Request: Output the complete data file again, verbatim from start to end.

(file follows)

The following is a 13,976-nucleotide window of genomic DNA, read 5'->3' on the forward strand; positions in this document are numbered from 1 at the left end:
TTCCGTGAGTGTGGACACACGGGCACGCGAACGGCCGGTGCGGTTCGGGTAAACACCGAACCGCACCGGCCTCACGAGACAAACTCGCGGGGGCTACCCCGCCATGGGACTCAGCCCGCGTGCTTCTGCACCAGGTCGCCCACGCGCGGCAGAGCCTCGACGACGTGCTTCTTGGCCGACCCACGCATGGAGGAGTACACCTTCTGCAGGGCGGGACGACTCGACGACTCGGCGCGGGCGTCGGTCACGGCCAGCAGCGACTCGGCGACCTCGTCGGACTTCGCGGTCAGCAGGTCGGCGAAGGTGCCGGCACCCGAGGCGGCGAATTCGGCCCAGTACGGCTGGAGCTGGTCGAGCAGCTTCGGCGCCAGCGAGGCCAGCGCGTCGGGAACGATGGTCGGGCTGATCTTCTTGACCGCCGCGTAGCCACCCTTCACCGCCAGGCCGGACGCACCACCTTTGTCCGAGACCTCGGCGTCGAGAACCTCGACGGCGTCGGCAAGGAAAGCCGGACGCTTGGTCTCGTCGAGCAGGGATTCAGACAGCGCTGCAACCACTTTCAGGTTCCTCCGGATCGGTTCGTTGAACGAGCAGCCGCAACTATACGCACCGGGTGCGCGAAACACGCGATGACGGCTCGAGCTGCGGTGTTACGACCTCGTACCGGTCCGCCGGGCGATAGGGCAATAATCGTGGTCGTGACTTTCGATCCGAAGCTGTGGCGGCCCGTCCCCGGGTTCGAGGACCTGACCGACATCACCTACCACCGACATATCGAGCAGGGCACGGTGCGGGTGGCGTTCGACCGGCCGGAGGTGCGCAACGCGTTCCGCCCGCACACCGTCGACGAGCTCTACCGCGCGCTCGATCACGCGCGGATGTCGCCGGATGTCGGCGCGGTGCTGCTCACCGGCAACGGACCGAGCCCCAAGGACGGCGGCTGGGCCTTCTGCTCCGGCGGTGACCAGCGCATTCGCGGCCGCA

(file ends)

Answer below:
The following is a 13,976-nucleotide window of genomic DNA, read 5'->3' on the forward strand; positions in this document are numbered from 1 at the left end:
TTCCGTGAGTGTGGACACACGGGCACGCGAACGGCCGGTGCGGTTCGGGTAAACACCGAACCGCACCGGCCTCACGAGACAAACTCGCGGGGGCTACCCCGCCATGGGACTCAGCCCGCGTGCTTCTGCACCAGGTCGCCCACGCGCGGCAGAGCCTCGACGACGTGCTTCTTGGCCGACCCACGCATGGAGGAGTACACCTTCTGCAGGGCGGGACGACTCGACGACTCGGCGCGGGCGTCGGTCACGGCCAGCAGCGACTCGGCGACCTCGTCGGACTTCGCGGTCAGCAGGTCGGCGAAGGTGCCGGCACCCGAGGCGGCGAATTCGGCCCAGTACGGCTGGAGCTGGTCGAGCAGCTTCGGCGCCAGCGAGGCCAGCGCGTCGGGAACGATGGTCGGGCTGATCTTCTTGACCGCCGCGTAGCCACCCTTCACCGCCAGGCCGGACGCACCACCTTTGTCCGAGACCTCGGCGTCGAGAACCTCGACGGCGTCGGCAAGGAAAGCCGGACGCTTGGTCTCGTCGAGCAGGGATTCAGACAGCGCTGCAACCACTTTCAGGTTCCTCCGGATCGGTTCGTTGAACGAGCAGCCGCAACTATACGCACCGGGTGCGCGAAACACGCGATGACGGCTCGAGCTGCGGTGTTACGACCTCGTACCGGTCCGCCGGGCGATAGGGCAATAATCGTGGTCGTGACTTTCGATCCGAAGCTGTGGCGGCCCGTCCCCGGGTTCGAGGACCTGACCGACATCACCTACCACCGACATATCGAGCAGGGCACGGTGCGGGTGGCGTTCGACCGGCCGGAGGTGCGCAACGCGTTCCGCCCGCACACCGTCGACGAGCTCTACCGCGCGCTCGATCACGCGCGGATGTCGCCGGATGTCGGCGCGGTGCTGCTCACCGGCAACGGACCGAGCCCCAAGGACGGCGGCTGGGCCTTCTGCTCCGGCGGTGACCAGCGCATTCGCGGCCGCA